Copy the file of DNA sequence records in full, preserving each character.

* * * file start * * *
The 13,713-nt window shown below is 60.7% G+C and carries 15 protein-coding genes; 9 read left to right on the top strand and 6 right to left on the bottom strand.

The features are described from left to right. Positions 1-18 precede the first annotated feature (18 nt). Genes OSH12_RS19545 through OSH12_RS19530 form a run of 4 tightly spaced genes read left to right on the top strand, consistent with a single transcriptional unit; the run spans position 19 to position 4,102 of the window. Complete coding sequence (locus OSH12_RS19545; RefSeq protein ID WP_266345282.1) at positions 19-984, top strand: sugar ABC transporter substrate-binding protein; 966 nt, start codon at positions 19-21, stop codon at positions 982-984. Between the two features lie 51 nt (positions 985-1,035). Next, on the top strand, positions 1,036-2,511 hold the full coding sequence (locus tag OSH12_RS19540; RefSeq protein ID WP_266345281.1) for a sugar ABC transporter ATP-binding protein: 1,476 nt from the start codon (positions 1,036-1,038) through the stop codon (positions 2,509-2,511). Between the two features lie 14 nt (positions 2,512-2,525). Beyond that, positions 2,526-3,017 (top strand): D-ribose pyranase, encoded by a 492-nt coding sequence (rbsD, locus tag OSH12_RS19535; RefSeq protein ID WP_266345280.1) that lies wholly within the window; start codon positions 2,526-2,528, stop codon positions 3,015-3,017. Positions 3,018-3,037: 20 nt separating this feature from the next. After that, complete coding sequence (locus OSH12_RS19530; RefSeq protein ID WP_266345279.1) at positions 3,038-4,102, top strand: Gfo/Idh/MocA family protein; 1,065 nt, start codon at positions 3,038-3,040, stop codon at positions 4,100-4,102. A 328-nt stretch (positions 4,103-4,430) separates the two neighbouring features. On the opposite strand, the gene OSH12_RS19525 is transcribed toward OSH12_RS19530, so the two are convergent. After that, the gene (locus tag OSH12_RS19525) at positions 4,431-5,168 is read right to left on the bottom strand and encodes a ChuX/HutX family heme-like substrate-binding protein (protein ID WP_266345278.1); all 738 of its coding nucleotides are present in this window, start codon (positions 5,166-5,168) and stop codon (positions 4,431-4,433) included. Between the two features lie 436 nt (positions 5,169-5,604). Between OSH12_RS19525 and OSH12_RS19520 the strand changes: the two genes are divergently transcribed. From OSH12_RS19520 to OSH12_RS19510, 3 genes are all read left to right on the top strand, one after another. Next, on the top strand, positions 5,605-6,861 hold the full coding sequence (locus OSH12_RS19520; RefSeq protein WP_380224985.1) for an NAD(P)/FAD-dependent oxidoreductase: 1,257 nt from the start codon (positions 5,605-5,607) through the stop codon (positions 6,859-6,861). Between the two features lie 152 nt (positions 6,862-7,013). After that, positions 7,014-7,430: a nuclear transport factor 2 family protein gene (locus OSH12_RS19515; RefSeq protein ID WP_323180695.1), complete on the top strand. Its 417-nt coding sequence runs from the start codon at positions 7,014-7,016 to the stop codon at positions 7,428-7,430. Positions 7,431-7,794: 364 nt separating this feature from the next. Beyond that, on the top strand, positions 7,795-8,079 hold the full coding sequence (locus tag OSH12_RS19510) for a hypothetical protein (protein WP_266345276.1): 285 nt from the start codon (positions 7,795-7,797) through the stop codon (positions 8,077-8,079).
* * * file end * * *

The 13,713-nt window shown below is 60.7% G+C and carries 15 protein-coding genes; 9 read left to right on the top strand and 6 right to left on the bottom strand.

The features are described from left to right. Positions 1-18 precede the first annotated feature (18 nt). Genes OSH12_RS19545 through OSH12_RS19530 form a run of 4 tightly spaced genes read left to right on the top strand, consistent with a single transcriptional unit; the run spans position 19 to position 4,102 of the window. Complete coding sequence (locus OSH12_RS19545; RefSeq protein ID WP_266345282.1) at positions 19-984, top strand: sugar ABC transporter substrate-binding protein; 966 nt, start codon at positions 19-21, stop codon at positions 982-984. Between the two features lie 51 nt (positions 985-1,035). Next, on the top strand, positions 1,036-2,511 hold the full coding sequence (locus tag OSH12_RS19540; RefSeq protein ID WP_266345281.1) for a sugar ABC transporter ATP-binding protein: 1,476 nt from the start codon (positions 1,036-1,038) through the stop codon (positions 2,509-2,511). Between the two features lie 14 nt (positions 2,512-2,525). Beyond that, positions 2,526-3,017 (top strand): D-ribose pyranase, encoded by a 492-nt coding sequence (rbsD, locus tag OSH12_RS19535; RefSeq protein ID WP_266345280.1) that lies wholly within the window; start codon positions 2,526-2,528, stop codon positions 3,015-3,017. Positions 3,018-3,037: 20 nt separating this feature from the next. After that, complete coding sequence (locus OSH12_RS19530; RefSeq protein ID WP_266345279.1) at positions 3,038-4,102, top strand: Gfo/Idh/MocA family protein; 1,065 nt, start codon at positions 3,038-3,040, stop codon at positions 4,100-4,102. A 328-nt stretch (positions 4,103-4,430) separates the two neighbouring features. On the opposite strand, the gene OSH12_RS19525 is transcribed toward OSH12_RS19530, so the two are convergent. After that, the gene (locus tag OSH12_RS19525) at positions 4,431-5,168 is read right to left on the bottom strand and encodes a ChuX/HutX family heme-like substrate-binding protein (protein ID WP_266345278.1); all 738 of its coding nucleotides are present in this window, start codon (positions 5,166-5,168) and stop codon (positions 4,431-4,433) included. Between the two features lie 436 nt (positions 5,169-5,604). Between OSH12_RS19525 and OSH12_RS19520 the strand changes: the two genes are divergently transcribed. From OSH12_RS19520 to OSH12_RS19510, 3 genes are all read left to right on the top strand, one after another. Next, on the top strand, positions 5,605-6,861 hold the full coding sequence (locus OSH12_RS19520; RefSeq protein WP_380224985.1) for an NAD(P)/FAD-dependent oxidoreductase: 1,257 nt from the start codon (positions 5,605-5,607) through the stop codon (positions 6,859-6,861). Between the two features lie 152 nt (positions 6,862-7,013). After that, positions 7,014-7,430: a nuclear transport factor 2 family protein gene (locus OSH12_RS19515; RefSeq protein ID WP_323180695.1), complete on the top strand. Its 417-nt coding sequence runs from the start codon at positions 7,014-7,016 to the stop codon at positions 7,428-7,430. Positions 7,431-7,794: 364 nt separating this feature from the next. Beyond that, on the top strand, positions 7,795-8,079 hold the full coding sequence (locus tag OSH12_RS19510) for a hypothetical protein (protein WP_266345276.1): 285 nt from the start codon (positions 7,795-7,797) through the stop codon (positions 8,077-8,079).